Astronaut Sally Ride became the first American woman in space on this day in history, June 18, 1983.
Born on May 26, 1951, in Los Angeles, Ride earned bachelor’s degrees in English and physics from Stanford University in California before staying at Stanford and earning a PhD in physics in 1978.
Shortly before earning her doctorate, Ride saw an ad for a newspaper that piqued her interest.
Along with three of her astronaut classmates, Ride was eventually assigned to STS-7, said NASA’s website.
STS-7, which took off on June 18, 1983, from Kennedy Space Center in Cape Canaveral, Florida, lasted six days on the Space Shuttle Challenger.
The mission involved deploying communications satellites, said NASA.
The first woman in space, Cosmonaut Valentina Tereshkova, flew into space on June 16, 1963, spending two days in orbit on Vostok 6.
While Ride was the first American woman in space, she was actually the third overall woman to embark on a spaceflight.
Astronaut Sally Ride, the first American woman in space, on board Space Shuttle Challenger during STS-7 in 1983. (Getty Images)
Ride would return to space for her second and final spaceflight on STS-41-G in 1984.
On that mission, again on the Space Shuttle Challenger, Ride spent eight days in space.
She was assigned to a third spaceflight.
“It looked like someone had taken a blue pencil and outlined the Earth.”
“It looked like someone had taken a blue pencil and outlined the Earth. Then I realized that the blue line was Earth’s atmosphere,” she said, according to comments by her that are included on NASA’s website.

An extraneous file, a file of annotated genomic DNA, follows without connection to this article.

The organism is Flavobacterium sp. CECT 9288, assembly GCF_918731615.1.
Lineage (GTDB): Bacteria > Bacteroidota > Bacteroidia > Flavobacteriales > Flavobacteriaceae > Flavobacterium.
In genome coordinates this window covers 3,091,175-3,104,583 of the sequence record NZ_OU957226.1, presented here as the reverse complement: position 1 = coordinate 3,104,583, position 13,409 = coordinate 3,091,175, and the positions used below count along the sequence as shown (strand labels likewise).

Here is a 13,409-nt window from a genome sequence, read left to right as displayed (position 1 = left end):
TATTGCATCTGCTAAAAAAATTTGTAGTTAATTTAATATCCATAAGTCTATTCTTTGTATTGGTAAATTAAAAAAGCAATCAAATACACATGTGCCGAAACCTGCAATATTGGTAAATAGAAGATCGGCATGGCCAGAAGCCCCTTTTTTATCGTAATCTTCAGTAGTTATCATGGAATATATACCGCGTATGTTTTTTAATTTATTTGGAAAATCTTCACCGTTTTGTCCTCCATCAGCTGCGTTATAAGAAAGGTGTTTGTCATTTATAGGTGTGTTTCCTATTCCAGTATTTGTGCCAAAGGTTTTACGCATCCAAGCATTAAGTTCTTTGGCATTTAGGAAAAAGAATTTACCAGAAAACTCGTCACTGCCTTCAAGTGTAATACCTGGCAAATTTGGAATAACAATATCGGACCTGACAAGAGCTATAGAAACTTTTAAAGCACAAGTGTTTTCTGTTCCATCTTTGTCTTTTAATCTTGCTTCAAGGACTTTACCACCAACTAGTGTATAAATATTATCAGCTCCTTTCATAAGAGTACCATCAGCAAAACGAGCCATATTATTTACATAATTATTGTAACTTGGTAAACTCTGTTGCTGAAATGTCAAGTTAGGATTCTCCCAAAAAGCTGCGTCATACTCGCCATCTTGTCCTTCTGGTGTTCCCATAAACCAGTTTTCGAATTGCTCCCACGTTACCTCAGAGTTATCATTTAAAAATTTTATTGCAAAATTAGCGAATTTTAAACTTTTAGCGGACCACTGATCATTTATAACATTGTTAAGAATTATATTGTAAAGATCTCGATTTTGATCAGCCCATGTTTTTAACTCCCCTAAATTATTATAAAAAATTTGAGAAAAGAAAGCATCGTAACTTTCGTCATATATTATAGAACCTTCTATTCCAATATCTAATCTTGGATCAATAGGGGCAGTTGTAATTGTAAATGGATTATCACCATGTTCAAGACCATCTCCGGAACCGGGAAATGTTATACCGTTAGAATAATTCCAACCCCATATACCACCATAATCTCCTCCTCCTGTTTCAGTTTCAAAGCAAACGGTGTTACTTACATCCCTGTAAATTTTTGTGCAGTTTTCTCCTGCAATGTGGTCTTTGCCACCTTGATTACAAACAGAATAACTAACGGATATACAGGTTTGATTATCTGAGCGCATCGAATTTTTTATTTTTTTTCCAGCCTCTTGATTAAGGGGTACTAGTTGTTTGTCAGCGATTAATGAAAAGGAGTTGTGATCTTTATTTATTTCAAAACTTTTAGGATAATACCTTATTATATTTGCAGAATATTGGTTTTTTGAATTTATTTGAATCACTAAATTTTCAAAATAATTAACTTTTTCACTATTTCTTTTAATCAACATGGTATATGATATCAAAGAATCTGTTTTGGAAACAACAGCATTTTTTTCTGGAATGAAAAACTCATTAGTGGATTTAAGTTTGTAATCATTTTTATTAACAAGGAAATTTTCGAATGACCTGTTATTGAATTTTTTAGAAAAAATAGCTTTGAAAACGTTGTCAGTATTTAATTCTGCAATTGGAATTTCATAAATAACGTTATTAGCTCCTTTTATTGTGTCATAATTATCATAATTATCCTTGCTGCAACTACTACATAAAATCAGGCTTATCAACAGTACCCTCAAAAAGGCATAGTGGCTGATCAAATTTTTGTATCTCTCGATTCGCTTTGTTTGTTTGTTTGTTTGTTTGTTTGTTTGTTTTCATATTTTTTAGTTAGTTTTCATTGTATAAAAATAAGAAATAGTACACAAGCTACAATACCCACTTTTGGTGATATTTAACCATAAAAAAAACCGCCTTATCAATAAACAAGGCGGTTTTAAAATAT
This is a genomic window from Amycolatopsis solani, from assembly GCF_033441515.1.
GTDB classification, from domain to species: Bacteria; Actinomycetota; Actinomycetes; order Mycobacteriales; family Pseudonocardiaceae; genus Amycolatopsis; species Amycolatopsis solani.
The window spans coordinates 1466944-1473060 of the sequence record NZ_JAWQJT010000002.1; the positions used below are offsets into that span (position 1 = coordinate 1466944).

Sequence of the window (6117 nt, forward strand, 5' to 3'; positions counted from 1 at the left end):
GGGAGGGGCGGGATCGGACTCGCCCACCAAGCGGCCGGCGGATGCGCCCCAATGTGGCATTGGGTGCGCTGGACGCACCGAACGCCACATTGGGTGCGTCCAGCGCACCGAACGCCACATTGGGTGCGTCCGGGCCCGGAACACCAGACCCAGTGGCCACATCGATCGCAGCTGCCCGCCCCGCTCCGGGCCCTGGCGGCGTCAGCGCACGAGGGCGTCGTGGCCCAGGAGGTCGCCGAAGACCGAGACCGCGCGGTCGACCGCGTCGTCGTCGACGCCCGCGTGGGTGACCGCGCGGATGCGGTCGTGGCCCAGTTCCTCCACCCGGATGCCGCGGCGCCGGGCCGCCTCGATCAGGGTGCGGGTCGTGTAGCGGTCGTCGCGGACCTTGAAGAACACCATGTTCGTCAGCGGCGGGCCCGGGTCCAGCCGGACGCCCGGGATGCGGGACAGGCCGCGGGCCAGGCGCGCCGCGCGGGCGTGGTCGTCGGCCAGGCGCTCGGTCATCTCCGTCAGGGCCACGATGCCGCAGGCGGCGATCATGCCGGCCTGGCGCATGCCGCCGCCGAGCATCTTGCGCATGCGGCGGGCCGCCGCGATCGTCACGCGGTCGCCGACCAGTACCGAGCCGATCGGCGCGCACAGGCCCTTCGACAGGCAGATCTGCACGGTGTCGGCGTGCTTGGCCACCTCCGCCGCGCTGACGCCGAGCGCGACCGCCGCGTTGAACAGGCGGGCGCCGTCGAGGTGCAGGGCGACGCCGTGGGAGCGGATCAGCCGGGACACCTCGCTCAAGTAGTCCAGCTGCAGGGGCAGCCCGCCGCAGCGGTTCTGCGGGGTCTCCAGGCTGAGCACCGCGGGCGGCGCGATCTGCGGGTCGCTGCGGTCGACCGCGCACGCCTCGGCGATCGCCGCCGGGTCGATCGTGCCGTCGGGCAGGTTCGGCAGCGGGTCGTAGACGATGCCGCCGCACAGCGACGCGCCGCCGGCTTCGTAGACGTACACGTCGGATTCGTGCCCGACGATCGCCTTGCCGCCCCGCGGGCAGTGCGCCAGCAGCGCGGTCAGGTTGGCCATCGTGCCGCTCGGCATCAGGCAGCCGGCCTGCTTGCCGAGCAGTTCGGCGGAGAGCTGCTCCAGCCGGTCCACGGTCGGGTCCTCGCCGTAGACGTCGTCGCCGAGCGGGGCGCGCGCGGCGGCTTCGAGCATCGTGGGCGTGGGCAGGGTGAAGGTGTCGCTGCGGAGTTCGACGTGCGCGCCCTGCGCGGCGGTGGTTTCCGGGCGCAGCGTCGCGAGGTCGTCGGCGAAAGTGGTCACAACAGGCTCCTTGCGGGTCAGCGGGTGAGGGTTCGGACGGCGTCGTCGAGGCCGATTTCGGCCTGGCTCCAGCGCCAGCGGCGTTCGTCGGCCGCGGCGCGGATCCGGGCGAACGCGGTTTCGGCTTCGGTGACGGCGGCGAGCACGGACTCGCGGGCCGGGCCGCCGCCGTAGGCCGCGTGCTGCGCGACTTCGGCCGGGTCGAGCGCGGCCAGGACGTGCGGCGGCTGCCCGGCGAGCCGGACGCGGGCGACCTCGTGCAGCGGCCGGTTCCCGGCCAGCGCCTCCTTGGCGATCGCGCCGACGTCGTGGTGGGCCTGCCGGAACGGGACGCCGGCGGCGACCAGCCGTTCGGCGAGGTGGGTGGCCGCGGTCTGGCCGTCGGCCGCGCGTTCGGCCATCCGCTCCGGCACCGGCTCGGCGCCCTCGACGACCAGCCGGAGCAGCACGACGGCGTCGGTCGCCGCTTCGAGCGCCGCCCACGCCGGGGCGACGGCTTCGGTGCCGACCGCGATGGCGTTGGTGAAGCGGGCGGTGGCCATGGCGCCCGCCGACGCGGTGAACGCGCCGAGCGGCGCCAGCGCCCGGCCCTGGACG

“It was memorable because it was obvious then how fragile and delicate our atmosphere is — there just isn’t very much of it — but it sure is important!”
Astronaut Sally Ride said that her favorite part of being in space was the feeling of weightlessness. (Getty Images)
Ride said that her favorite thing about spaceflight was the feeling of weightlessness.
“When we first reached orbit, I did what lots of astronauts do: While I was still strapped in my seat, I held my pencil in front of my face and let go of it. It floated,” said Ride.
“Once I got used to weightlessness, I could do 30 somersaults in a row and slither like a seal from one side of the cabin to the other with just a gentle push.”
After her retirement from NASA, Ride became a college professor and advocate for women in science. (Getty Images)
Ride retired from NASA in 1987, and took a teaching position at the University of California, San Diego.
Two years later, in 2003, Ride was inducted into the Astronaut Hall of Fame.
“Sally Ride broke barriers with grace and professionalism – and literally changed the face of America’s space program,” said former NASA Administrator Charles Bolden, in comments posted on NASA’s website.
Ride logged a total of 343 hours in space during her two space flights.